How to Increase Your Hand Strength and Wrist Mobility: The 6 Most Effective Exercises
Do you consider your grip to be a limitation in the training (I can see you doing chin-ups or deadlifts)?
In everyday routine (looking at your pickingle Jars)?
If so, don't worry! We've got you covered on this (pun is intended).
It goes without saying that hands and forearms are atomically complex areas.
I'm also not your mother or doctor. If anything from the following article causes pain or does not ease with these exercises, then call professionals!
Consult the physical therapist or sports massage therapist.
Why Grip Strength and Mobility of the Wrist Are Important: The fundamental holds.
Hands are the most powerful tool we have to do everything.
It could be everyday chores like taking groceries to the store, opening jars, moving suitcases around, or even gym-related tasks such as the chin-ups, rows or deadlifts.
Naturally, you have to type on the computer all day which can cause aches and pains towards the end of the day.
The hands are stretched out and gaining a firm grip can aid in all those areas.
A good grip has been associated with lower mortal rates and you can think of the benefits of a more secure grip on older individuals should they slip.
The point we want to make is it's best to be more secure!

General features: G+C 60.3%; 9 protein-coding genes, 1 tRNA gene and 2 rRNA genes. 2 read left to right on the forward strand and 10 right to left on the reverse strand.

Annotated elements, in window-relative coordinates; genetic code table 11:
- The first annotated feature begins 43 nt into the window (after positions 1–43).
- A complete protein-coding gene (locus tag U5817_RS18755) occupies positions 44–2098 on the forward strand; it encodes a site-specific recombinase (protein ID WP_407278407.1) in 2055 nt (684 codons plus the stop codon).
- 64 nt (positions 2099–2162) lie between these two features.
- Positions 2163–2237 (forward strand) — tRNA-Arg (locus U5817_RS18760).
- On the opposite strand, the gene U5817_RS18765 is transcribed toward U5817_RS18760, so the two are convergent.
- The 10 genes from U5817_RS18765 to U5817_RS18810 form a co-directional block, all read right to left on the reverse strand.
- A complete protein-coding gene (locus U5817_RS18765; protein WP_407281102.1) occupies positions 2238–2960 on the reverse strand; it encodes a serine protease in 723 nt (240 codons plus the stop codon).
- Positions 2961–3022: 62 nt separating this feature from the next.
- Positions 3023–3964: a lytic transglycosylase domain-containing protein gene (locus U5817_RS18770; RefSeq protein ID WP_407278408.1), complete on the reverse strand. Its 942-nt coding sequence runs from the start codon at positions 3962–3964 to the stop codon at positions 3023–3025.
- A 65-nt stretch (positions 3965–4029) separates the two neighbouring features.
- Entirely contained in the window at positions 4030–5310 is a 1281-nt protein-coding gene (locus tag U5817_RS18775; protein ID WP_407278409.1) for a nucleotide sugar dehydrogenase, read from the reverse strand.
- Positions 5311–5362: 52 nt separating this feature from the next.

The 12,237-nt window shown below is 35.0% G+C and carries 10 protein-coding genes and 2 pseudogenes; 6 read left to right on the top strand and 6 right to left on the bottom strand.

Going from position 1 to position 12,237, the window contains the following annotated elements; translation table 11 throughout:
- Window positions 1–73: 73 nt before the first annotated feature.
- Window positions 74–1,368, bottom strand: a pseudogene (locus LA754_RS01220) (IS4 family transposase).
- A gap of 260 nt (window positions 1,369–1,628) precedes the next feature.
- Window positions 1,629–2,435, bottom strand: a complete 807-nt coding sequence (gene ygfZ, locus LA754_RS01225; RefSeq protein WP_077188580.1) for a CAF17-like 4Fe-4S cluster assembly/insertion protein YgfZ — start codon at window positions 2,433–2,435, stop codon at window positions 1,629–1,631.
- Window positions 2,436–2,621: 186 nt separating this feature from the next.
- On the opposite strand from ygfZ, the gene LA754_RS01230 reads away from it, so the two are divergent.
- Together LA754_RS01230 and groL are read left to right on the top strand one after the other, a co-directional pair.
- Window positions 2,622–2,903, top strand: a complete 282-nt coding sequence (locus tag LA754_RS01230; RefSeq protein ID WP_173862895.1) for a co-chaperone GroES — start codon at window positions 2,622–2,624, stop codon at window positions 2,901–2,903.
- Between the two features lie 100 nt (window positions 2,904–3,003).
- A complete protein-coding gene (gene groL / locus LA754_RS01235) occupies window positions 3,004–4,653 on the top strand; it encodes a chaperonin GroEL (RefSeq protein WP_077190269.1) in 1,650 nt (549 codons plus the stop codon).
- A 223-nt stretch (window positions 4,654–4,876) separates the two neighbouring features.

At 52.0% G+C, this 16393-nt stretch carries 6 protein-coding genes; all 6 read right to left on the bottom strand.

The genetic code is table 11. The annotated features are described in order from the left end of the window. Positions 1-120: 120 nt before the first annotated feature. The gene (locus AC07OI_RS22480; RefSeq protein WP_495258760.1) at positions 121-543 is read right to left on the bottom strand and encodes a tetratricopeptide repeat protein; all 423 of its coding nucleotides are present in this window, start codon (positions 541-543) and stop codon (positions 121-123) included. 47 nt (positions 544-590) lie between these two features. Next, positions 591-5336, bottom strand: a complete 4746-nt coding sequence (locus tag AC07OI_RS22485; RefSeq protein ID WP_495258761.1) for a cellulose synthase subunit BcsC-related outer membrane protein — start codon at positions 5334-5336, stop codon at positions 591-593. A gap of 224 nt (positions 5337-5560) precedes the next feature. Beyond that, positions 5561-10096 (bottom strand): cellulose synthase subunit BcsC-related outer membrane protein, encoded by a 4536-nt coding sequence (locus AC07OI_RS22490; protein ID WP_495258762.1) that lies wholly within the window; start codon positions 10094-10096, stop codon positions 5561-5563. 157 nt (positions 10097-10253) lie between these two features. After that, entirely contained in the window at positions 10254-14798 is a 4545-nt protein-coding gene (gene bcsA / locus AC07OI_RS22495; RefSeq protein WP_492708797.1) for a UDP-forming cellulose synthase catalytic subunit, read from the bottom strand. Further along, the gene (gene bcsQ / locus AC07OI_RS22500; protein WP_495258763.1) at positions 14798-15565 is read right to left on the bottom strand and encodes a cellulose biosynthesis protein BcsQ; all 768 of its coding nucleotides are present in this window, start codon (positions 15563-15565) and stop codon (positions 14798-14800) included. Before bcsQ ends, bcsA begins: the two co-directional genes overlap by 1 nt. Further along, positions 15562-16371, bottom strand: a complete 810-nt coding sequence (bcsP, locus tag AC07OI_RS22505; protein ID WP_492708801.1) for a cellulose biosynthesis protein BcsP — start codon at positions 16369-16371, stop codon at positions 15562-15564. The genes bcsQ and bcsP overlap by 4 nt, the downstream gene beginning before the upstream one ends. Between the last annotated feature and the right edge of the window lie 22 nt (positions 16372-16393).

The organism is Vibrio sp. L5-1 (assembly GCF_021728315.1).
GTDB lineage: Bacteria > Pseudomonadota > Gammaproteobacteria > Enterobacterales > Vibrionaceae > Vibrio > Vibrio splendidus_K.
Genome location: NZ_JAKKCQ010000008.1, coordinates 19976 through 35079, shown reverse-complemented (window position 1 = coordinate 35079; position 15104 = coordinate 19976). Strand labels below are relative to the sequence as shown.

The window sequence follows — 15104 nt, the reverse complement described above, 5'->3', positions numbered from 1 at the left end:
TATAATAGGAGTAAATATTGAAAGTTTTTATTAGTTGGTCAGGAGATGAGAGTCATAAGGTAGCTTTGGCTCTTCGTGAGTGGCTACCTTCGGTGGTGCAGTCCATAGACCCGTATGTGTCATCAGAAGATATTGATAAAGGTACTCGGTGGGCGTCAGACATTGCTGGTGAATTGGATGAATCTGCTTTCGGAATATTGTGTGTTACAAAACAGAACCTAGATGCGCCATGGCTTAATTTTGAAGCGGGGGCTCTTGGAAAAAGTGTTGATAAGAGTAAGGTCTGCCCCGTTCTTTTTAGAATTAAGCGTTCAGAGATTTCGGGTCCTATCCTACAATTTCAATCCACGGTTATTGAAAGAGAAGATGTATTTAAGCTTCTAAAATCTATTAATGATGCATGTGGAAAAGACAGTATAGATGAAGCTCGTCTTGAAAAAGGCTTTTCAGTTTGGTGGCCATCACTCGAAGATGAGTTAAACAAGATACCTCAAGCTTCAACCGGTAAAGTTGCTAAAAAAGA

Where do I start?
The hands are complicated and learning them can be just as complex.
We'll simplify things by allowing you to classify the grip exercises into the following types of general categories:
This is what you probably think of when you think of a “strong grip”. This is the whole hand closing in around something. A strong handshake. None of that dead-fish handshake stuff!
# 2) PINCH
Imagine creating an alligator's mouth with your hands and chewing on. With this grip it is likely to cause much more stress or work placed to the thumb. This is crucial to be able to work on, since the thumb is a crucial component of a solid grip!
It is similar to crushing however, instead of the capability to shut, this kind of grip tests your ability to hold.
Every action has an opposing reaction, don't you think? This form of grip training is about strengthening opposing muscles. Our bodies were designed to grasp and hold onto things, therefore the muscles we use to grip aren't as strong.
#5) WRIST WORK
Hand movement and wrist stability are the main focus. To be capable of transferring energy from the body into fingers (for opening the pickle jars) it is essential to ensure that each link in the chain is sturdy.
Putting it all together
If you're putting together an exercise routine to grip on one of your own, you'll want to make it a great idea to go through the various kinds of grips throughout the time of the week so that you can work different muscles and angles.
If you're forced to choose one or two I'd bet on stretches and crushing and extensions to keep your hands in shape and well-maintained!